“The Court reiterates that Article 3 requires the State to ensure that prisoners are detained in conditions which are compatible with respect for human dignity, that the manner and method of the execution of the measure do not subject them to distress or hardship of an intensity exceeding the unavoidable level of suffering inherent in detention and that, given the practical demands of imprisonment, their health and well-being are adequately secured…” (Para 142)
“In particular, Article 3 of the Convention imposes an obligation on the State to protect the physical well-being of persons deprived of their liberty, for example by providing them with the requisite medical assistance…There may be no derogation from this obligation.
“The Court accepts that the medical assistance available in prison hospitals may not always be at the same level as that offered by the best medical institutions for the general public. Nevertheless, the State must ensure that the health and well-being of detainees are adequately secured…” (Paras 164-165)
“In the Court’s further examination of the applicant’s complaint based on the lack of adequate medical care, the Court places emphasis on the need to refrain from examining individual aspects alone and in isolation from the entire medical assistance provided to the applicant regularly and over the years. In other words, the Court will adopt an overall assessment in its examination of whether the minimum level of severity has been attained within the meaning of Article 3 of the Convention.” (Para 168)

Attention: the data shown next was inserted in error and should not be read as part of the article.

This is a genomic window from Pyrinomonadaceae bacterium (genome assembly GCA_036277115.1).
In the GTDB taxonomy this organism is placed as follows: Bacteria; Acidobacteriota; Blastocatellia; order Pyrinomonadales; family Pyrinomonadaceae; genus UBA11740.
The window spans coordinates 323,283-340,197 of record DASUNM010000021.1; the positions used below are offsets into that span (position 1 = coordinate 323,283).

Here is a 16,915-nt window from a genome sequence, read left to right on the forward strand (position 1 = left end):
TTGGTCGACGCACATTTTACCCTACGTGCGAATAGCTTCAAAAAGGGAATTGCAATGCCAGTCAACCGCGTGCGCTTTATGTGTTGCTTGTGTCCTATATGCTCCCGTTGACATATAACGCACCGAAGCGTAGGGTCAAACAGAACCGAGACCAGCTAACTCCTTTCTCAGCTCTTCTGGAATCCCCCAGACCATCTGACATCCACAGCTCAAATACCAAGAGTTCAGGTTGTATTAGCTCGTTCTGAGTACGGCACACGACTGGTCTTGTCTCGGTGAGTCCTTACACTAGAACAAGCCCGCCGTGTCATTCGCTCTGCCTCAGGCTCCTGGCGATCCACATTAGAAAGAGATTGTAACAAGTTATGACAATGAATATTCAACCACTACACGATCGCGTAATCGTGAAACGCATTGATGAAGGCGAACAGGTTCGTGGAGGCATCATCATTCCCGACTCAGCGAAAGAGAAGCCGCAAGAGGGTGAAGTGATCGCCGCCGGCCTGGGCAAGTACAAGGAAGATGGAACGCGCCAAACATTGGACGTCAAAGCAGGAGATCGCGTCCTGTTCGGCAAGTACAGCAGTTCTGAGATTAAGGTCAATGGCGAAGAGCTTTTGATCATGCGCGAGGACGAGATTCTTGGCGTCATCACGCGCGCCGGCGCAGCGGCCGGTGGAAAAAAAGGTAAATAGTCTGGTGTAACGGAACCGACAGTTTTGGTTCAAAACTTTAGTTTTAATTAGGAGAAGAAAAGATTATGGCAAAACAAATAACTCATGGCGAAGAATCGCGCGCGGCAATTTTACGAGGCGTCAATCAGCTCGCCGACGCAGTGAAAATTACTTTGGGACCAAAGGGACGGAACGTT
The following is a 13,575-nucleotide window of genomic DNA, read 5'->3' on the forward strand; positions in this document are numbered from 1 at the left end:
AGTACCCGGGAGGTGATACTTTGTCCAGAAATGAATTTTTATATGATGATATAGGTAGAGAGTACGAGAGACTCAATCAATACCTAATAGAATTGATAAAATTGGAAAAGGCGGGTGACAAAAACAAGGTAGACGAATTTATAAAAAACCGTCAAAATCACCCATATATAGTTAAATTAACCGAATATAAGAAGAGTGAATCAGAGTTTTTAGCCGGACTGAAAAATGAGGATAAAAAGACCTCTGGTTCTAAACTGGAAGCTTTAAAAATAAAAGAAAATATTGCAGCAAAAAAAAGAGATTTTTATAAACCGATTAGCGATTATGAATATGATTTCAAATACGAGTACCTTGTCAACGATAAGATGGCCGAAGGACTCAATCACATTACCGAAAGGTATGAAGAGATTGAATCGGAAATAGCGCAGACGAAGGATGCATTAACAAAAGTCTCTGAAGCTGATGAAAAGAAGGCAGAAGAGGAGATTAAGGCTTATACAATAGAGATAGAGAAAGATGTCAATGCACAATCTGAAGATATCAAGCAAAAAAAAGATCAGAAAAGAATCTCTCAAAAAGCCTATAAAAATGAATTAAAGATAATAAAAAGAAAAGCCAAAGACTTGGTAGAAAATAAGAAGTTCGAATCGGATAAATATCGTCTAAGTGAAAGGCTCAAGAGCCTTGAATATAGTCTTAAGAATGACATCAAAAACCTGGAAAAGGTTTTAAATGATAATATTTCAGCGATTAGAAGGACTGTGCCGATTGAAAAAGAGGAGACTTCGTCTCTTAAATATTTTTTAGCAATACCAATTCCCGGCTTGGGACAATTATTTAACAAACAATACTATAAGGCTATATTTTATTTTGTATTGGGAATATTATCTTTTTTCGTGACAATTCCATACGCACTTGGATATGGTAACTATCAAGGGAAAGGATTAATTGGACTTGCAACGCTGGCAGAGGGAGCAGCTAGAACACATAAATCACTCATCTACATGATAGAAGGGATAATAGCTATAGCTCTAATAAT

“The Court notes at the outset that it is mindful of the importance of medical confidentiality, which should not be encroached upon, unless it is strictly necessary in the specific circumstances of a case, as distress may certainly be caused by the presence of prison officers during hospital visits. However, the Court acknowledges that there might be situations where a prisoner has to be taken to a medical facility outside prison to receive treatment which the prison itself does not or cannot provide. Such situations may inevitably entail a risk of prisoners absconding or posing a danger either to themselves or to someone else…The Court is also mindful of the fact that medical staff in ordinary public hospitals cannot be expected to have the same level of preparedness and training as prison officers to deal with possible risks posed by prisoners’ unpredictable or violent behavior. The State authorities must be particularly vigilant when they have sufficient prior knowledge about the possible danger the prisoner might pose, in particular those, like the applicant, who have been convicted of the most serious types of offences, like aggravated murder…” (Para 172)